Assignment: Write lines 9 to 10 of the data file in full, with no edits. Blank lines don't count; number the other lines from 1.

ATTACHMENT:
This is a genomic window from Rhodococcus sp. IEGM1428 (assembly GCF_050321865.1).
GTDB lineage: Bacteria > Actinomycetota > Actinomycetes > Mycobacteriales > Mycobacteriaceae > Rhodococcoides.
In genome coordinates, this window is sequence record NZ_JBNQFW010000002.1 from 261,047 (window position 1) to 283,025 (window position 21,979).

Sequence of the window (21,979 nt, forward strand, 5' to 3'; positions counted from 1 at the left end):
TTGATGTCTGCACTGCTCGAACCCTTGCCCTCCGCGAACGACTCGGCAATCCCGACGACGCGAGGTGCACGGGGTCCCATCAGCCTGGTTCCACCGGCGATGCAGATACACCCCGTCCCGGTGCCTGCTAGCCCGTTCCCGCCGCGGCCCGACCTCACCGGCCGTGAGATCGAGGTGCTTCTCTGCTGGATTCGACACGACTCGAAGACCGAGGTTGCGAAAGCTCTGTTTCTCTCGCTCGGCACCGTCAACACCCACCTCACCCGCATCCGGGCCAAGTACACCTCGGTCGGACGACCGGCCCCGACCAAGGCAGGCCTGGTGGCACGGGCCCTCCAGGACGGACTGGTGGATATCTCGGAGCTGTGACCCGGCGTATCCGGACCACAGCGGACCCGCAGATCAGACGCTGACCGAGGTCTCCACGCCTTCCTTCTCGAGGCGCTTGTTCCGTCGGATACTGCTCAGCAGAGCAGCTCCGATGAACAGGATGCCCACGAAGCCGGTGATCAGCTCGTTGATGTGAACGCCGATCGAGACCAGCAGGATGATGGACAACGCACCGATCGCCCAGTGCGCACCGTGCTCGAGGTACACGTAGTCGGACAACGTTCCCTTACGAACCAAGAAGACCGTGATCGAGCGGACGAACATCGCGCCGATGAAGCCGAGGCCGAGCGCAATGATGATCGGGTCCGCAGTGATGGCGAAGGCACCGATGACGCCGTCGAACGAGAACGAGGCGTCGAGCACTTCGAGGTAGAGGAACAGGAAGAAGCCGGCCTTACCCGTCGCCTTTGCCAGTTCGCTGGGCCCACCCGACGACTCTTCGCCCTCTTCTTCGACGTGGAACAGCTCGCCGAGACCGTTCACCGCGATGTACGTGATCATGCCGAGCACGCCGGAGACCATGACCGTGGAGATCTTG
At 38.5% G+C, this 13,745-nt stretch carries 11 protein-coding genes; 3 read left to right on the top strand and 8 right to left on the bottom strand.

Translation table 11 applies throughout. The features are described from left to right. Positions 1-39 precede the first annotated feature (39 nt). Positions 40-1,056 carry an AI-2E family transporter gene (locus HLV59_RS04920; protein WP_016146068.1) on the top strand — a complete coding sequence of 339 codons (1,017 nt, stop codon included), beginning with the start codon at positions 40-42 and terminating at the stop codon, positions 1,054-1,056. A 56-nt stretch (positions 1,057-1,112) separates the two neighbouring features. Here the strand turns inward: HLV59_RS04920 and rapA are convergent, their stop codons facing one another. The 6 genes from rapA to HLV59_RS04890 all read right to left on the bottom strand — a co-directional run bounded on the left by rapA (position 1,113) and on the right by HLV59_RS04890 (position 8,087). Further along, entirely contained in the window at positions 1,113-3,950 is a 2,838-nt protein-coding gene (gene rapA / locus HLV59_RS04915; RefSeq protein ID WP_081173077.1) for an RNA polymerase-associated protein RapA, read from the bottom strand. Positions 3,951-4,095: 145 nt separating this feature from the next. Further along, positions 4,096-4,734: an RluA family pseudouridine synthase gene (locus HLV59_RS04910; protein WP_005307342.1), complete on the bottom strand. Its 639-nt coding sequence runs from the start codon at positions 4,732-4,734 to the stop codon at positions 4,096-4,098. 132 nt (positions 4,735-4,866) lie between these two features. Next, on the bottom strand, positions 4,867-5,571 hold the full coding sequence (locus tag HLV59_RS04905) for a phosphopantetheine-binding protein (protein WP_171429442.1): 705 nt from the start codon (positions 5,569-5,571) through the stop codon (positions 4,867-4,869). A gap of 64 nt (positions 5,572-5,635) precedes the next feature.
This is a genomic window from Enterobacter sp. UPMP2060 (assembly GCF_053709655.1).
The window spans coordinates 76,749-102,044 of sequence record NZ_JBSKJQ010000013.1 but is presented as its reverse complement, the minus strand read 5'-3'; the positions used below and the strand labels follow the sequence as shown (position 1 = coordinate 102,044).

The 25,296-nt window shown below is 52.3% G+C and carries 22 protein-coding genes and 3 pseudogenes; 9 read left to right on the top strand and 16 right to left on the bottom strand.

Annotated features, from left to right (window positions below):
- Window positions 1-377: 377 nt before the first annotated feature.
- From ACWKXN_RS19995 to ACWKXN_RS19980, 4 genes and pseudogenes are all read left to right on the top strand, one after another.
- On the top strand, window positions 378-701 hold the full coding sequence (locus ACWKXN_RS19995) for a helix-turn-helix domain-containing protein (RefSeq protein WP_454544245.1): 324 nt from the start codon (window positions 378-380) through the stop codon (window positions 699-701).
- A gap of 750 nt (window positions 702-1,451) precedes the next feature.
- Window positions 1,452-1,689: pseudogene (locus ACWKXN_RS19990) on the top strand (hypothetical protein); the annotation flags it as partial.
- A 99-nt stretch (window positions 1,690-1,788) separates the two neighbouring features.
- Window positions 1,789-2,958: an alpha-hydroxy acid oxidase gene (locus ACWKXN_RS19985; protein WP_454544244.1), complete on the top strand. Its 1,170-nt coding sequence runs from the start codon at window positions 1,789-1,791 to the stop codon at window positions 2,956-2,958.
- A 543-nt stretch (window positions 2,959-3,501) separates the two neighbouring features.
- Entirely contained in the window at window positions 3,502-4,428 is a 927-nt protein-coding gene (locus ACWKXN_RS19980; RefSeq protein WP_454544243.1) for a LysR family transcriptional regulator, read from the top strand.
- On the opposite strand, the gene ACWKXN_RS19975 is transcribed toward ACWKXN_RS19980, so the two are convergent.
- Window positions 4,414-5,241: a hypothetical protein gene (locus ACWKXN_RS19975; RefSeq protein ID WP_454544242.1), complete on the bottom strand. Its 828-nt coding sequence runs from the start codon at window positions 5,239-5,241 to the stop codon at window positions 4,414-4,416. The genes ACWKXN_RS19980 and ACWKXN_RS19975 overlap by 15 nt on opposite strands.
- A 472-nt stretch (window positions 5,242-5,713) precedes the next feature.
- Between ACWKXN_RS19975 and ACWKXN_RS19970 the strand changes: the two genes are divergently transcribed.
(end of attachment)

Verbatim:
The window spans coordinates 76,749-102,044 of sequence record NZ_JBSKJQ010000013.1 but is presented as its reverse complement, the minus strand read 5'-3'; the positions used below and the strand labels follow the sequence as shown (position 1 = coordinate 102,044).

The 25,296-nt window shown below is 52.3% G+C and carries 22 protein-coding genes and 3 pseudogenes; 9 read left to right on the top strand and 16 right to left on the bottom strand.